This week, a New York performer dances about growing up in the '80s, and two artists project images of pizza on carpet-covered triangles.

5. Collage in the window
Artist Kristin Cammermeyer, who cuts into walls with the nonchalance of someone cutting pictures from magazines and who has designed department store window displays, is spending four days on a three-dimensional, multimedia collage. She’s using material from performances that have taken place at Machine Project this past month. When she’s finished, Machine will host a party. The whole thing, the art and celebration, will be in the alt-space’s small, temporary front room and visible through the front window for anyone who would rather watch. 1200-D N. Alvarado St., Echo Park; Thursday, July 17, 8 p.m. (213) 483-8761,
4. Fine-tuned punk
Kenichi Yokono’s precious, intricate woodcuts, on view now at Mark Moore, have an old-fashioned look but depict dropout culture: a squat village, an abandoned picnic, a skull, a worn-out bike, punk jackets. The juxtaposition between careful craft and throw-away subjects works. 5790 Washington Blvd., Culver City; through Aug. 9.  (310) 453-3031,

3. House on the move
Mike Kelley, the artist with a fantastic retrospective up now at MOCA, traveled up and down Michigan Avenue in Detroit in 2010, a little over a year before he died. He’d drive his “Mobile Homestead,” a sliver of a house on the bed of a truck, from one spot to another and talk to a dominatrix, a restaurant owner or a landlord. The resulting films are much more tender than — but as full of eccentricity as — so many of his artworks. Art Center is screening two of them. 1700 Lida St., Pasadena; Saturday, July 12, 11 a.m. (626) 396-2200,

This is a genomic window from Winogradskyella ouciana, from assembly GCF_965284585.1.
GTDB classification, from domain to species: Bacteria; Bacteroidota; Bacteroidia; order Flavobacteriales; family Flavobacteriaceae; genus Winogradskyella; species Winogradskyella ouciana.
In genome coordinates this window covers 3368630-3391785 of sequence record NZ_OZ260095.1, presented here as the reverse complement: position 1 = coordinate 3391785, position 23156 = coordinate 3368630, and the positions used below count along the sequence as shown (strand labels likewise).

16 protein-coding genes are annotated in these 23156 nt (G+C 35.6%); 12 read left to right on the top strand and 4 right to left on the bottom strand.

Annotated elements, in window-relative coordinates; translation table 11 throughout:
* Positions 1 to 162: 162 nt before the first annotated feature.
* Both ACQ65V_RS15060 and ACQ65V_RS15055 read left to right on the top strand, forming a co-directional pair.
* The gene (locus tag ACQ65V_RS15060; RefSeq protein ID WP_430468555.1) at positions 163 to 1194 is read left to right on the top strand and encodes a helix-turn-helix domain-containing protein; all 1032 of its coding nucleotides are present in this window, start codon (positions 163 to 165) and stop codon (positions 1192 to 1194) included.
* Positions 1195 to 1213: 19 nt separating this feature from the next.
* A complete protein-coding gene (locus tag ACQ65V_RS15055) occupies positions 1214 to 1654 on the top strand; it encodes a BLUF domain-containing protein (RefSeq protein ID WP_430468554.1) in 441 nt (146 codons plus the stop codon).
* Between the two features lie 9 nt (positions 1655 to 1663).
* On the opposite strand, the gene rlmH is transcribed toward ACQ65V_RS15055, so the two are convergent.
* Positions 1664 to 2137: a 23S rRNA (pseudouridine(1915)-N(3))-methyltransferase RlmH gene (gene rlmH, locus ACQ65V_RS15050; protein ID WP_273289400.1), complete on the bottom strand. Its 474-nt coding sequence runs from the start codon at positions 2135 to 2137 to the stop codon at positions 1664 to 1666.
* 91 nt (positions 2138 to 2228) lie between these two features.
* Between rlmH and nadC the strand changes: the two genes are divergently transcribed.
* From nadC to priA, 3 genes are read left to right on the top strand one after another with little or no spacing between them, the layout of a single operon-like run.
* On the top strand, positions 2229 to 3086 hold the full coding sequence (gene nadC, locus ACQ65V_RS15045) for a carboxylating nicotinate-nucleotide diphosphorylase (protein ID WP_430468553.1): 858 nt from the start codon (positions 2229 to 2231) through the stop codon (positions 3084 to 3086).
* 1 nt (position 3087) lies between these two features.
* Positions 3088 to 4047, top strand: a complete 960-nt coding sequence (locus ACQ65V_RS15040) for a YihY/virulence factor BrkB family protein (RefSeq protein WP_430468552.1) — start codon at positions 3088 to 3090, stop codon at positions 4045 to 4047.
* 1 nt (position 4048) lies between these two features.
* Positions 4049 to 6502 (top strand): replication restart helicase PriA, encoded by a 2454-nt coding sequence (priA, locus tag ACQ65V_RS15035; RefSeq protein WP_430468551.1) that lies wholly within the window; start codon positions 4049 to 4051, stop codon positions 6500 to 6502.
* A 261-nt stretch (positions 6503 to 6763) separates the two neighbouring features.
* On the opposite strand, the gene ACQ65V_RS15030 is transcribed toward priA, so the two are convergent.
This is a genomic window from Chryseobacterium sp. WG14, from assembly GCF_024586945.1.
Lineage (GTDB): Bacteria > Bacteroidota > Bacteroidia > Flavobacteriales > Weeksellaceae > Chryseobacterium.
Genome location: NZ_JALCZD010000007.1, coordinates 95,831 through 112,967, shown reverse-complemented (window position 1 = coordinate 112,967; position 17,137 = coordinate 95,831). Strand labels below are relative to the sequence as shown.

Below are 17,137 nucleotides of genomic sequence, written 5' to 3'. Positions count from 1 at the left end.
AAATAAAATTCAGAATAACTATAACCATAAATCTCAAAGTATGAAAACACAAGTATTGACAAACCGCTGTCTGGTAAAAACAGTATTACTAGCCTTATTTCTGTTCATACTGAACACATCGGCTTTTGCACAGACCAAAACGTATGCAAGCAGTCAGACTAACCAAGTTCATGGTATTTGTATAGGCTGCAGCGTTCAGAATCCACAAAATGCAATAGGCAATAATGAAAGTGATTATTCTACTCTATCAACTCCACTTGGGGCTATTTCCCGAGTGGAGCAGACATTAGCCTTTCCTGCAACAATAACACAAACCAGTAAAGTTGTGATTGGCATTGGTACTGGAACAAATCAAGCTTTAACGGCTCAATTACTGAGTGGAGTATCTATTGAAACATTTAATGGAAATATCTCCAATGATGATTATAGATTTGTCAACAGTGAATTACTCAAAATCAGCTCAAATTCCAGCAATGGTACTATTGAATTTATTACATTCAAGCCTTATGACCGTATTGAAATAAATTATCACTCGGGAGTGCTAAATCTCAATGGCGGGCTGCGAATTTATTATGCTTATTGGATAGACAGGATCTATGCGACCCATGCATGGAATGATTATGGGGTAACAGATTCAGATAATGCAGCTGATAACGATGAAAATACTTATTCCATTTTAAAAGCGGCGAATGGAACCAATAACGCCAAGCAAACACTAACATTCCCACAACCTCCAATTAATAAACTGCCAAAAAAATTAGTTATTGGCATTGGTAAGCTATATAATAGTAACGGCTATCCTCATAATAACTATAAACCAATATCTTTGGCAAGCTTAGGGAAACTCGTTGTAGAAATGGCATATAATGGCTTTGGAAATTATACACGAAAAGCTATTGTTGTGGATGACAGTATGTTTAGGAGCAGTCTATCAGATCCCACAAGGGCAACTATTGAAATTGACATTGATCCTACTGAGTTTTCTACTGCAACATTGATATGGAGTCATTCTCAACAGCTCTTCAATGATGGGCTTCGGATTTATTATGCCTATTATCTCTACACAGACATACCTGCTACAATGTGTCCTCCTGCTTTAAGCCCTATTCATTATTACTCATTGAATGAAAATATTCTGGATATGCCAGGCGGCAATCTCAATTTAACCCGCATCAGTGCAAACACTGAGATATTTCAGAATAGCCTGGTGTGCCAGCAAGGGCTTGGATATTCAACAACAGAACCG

2. Note passing 
It's the 1980s and two 11-year-old girls from the Bronx are passing “sex-saturated” notes, trying to figure out what it means to be grown-ups and to have intense feelings. Dancer-artist Okwui Okpokwasili, who’s elegant and powerful to watch, wrote the story, drawing from Victorian novels and West African storytelling tradition. She performs on her own at the Highland Park Ebell Club. 131 S. Avenue 57, Highland Park?; Friday, July 17, to Sunday, July 19, 8:30 p.m.; $20.

1. Carpet on walls
In their current show, Animal Charm, a two-decade collaboration between artists Richard Bott and Jim Fetterley, built carpet-covered mounds, turned off the lights, then projected pulsing videos onto the carpet. The best work, Tapeto Mortale, is installed in the front room. It’s like rolling, carpeted, psychedelic colored hills are protruding from the back wall. 6086 Comey Ave.; through Aug. 9. (323) 965-2264,

Correction: An earlier version of this story misstated the date of the Machine Project event. It is actually Thursday, July 17.

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